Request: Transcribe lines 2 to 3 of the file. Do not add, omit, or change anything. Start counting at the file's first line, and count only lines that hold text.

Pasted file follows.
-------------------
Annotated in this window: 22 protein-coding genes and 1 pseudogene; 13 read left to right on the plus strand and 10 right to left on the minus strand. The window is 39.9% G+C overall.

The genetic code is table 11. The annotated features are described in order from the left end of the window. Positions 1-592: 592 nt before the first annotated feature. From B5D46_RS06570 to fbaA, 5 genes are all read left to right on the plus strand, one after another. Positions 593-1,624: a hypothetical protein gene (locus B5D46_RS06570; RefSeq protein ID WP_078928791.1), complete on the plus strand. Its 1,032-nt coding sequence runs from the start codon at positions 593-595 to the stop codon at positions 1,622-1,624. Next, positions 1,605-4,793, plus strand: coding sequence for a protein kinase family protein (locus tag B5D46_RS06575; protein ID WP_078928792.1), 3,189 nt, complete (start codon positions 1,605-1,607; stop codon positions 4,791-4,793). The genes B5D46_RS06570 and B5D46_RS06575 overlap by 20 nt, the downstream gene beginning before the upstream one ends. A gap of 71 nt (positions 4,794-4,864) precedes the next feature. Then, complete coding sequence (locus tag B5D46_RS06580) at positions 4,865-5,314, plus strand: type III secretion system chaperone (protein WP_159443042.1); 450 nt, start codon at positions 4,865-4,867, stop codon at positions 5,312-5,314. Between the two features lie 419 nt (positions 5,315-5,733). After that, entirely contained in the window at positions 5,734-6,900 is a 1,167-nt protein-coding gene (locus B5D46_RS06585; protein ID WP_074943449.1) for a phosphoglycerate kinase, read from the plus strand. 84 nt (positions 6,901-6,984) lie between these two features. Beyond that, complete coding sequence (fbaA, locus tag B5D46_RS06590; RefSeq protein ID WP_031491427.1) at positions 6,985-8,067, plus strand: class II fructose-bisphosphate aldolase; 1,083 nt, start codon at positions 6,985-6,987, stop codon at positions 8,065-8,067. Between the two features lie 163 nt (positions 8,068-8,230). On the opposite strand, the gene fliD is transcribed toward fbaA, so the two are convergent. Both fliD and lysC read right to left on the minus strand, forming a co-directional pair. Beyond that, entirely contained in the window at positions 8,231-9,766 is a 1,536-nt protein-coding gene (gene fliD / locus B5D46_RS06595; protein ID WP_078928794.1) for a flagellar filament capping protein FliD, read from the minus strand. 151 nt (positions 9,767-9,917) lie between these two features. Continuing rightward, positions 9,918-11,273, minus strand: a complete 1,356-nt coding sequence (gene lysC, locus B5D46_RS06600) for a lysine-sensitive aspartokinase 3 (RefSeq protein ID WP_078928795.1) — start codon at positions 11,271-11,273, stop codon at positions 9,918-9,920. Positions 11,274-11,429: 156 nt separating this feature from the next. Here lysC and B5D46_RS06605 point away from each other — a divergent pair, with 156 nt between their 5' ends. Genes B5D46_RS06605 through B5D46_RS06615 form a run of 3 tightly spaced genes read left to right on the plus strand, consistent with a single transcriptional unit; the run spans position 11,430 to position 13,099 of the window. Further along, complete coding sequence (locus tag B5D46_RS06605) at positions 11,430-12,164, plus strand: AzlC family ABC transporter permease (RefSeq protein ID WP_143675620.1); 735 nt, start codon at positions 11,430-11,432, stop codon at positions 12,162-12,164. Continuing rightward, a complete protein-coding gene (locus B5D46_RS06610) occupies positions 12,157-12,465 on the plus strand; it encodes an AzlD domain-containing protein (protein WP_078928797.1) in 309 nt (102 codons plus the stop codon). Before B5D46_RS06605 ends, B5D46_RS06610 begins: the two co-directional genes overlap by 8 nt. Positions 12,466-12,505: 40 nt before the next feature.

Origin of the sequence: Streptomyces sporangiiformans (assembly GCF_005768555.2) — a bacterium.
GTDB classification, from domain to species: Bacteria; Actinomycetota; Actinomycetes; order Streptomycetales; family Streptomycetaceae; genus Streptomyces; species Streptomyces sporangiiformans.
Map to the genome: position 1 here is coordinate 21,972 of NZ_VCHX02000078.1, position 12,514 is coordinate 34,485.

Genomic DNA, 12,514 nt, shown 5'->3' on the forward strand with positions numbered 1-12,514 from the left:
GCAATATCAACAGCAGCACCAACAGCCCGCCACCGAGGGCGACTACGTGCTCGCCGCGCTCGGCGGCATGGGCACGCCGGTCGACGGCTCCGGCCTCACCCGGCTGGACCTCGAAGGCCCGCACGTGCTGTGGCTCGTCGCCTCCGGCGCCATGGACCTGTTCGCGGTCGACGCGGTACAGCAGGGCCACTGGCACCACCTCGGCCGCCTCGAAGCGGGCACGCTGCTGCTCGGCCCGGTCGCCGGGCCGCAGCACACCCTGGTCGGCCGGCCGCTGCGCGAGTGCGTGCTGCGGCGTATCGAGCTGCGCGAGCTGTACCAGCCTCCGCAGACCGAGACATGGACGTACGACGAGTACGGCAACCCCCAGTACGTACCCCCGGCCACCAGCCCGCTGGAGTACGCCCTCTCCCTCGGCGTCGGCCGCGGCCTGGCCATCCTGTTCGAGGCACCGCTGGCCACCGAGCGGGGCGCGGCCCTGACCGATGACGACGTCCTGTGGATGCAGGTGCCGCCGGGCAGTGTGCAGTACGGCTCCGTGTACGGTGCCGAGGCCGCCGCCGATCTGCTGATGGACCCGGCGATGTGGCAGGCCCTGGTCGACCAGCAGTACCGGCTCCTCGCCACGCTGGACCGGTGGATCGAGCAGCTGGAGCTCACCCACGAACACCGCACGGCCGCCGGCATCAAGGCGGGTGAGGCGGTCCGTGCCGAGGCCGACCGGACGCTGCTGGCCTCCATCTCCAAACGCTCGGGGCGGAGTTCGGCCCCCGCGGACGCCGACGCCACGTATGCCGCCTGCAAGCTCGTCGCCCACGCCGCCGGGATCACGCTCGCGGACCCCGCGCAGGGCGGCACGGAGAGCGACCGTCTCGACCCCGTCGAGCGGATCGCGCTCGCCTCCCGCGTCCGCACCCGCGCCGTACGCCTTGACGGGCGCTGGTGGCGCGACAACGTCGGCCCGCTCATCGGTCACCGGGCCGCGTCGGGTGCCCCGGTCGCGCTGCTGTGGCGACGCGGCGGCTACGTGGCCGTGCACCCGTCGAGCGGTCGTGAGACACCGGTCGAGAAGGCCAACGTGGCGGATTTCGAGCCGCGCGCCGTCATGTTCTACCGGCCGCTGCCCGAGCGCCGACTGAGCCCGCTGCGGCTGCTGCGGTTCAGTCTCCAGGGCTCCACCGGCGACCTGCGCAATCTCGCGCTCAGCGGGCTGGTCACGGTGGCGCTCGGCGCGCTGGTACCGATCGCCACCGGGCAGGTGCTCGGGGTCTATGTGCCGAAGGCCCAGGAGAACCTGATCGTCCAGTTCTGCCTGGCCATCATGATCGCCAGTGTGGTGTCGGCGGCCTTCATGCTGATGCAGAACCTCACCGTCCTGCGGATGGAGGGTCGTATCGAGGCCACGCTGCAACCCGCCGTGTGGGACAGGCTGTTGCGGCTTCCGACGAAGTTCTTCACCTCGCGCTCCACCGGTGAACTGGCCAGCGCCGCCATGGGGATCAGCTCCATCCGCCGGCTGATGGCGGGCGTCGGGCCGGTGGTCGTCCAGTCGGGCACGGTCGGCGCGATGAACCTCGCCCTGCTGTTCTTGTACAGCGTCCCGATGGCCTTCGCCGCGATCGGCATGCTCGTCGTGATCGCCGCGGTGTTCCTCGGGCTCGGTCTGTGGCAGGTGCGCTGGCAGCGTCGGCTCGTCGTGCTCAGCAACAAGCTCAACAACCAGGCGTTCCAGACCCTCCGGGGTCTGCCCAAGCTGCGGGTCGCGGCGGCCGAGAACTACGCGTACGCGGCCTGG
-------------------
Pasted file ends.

The genetic code is table 11. The annotated features are described in order from the left end of the window. Positions 1-592: 592 nt before the first annotated feature. From B5D46_RS06570 to fbaA, 5 genes are all read left to right on the plus strand, one after another. Positions 593-1,624: a hypothetical protein gene (locus B5D46_RS06570; RefSeq protein ID WP_078928791.1), complete on the plus strand. Its 1,032-nt coding sequence runs from the start codon at positions 593-595 to the stop codon at positions 1,622-1,624. Next, positions 1,605-4,793, plus strand: coding sequence for a protein kinase family protein (locus tag B5D46_RS06575; protein ID WP_078928792.1), 3,189 nt, complete (start codon positions 1,605-1,607; stop codon positions 4,791-4,793). The genes B5D46_RS06570 and B5D46_RS06575 overlap by 20 nt, the downstream gene beginning before the upstream one ends. A gap of 71 nt (positions 4,794-4,864) precedes the next feature. Then, complete coding sequence (locus tag B5D46_RS06580) at positions 4,865-5,314, plus strand: type III secretion system chaperone (protein WP_159443042.1); 450 nt, start codon at positions 4,865-4,867, stop codon at positions 5,312-5,314. Between the two features lie 419 nt (positions 5,315-5,733). After that, entirely contained in the window at positions 5,734-6,900 is a 1,167-nt protein-coding gene (locus B5D46_RS06585; protein ID WP_074943449.1) for a phosphoglycerate kinase, read from the plus strand. 84 nt (positions 6,901-6,984) lie between these two features. Beyond that, complete coding sequence (fbaA, locus tag B5D46_RS06590; RefSeq protein ID WP_031491427.1) at positions 6,985-8,067, plus strand: class II fructose-bisphosphate aldolase; 1,083 nt, start codon at positions 6,985-6,987, stop codon at positions 8,065-8,067. Between the two features lie 163 nt (positions 8,068-8,230). On the opposite strand, the gene fliD is transcribed toward fbaA, so the two are convergent. Both fliD and lysC read right to left on the minus strand, forming a co-directional pair. Beyond that, entirely contained in the window at positions 8,231-9,766 is a 1,536-nt protein-coding gene (gene fliD / locus B5D46_RS06595; protein ID WP_078928794.1) for a flagellar filament capping protein FliD, read from the minus strand. 151 nt (positions 9,767-9,917) lie between these two features. Continuing rightward, positions 9,918-11,273, minus strand: a complete 1,356-nt coding sequence (gene lysC, locus B5D46_RS06600) for a lysine-sensitive aspartokinase 3 (RefSeq protein ID WP_078928795.1) — start codon at positions 11,271-11,273, stop codon at positions 9,918-9,920. Positions 11,274-11,429: 156 nt separating this feature from the next. Here lysC and B5D46_RS06605 point away from each other — a divergent pair, with 156 nt between their 5' ends. Genes B5D46_RS06605 through B5D46_RS06615 form a run of 3 tightly spaced genes read left to right on the plus strand, consistent with a single transcriptional unit; the run spans position 11,430 to position 13,099 of the window. Further along, complete coding sequence (locus tag B5D46_RS06605) at positions 11,430-12,164, plus strand: AzlC family ABC transporter permease (RefSeq protein ID WP_143675620.1); 735 nt, start codon at positions 11,430-11,432, stop codon at positions 12,162-12,164. Continuing rightward, a complete protein-coding gene (locus B5D46_RS06610) occupies positions 12,157-12,465 on the plus strand; it encodes an AzlD domain-containing protein (protein WP_078928797.1) in 309 nt (102 codons plus the stop codon). Before B5D46_RS06605 ends, B5D46_RS06610 begins: the two co-directional genes overlap by 8 nt. Positions 12,466-12,505: 40 nt before the next feature.

Origin of the sequence: Streptomyces sporangiiformans (assembly GCF_005768555.2) — a bacterium.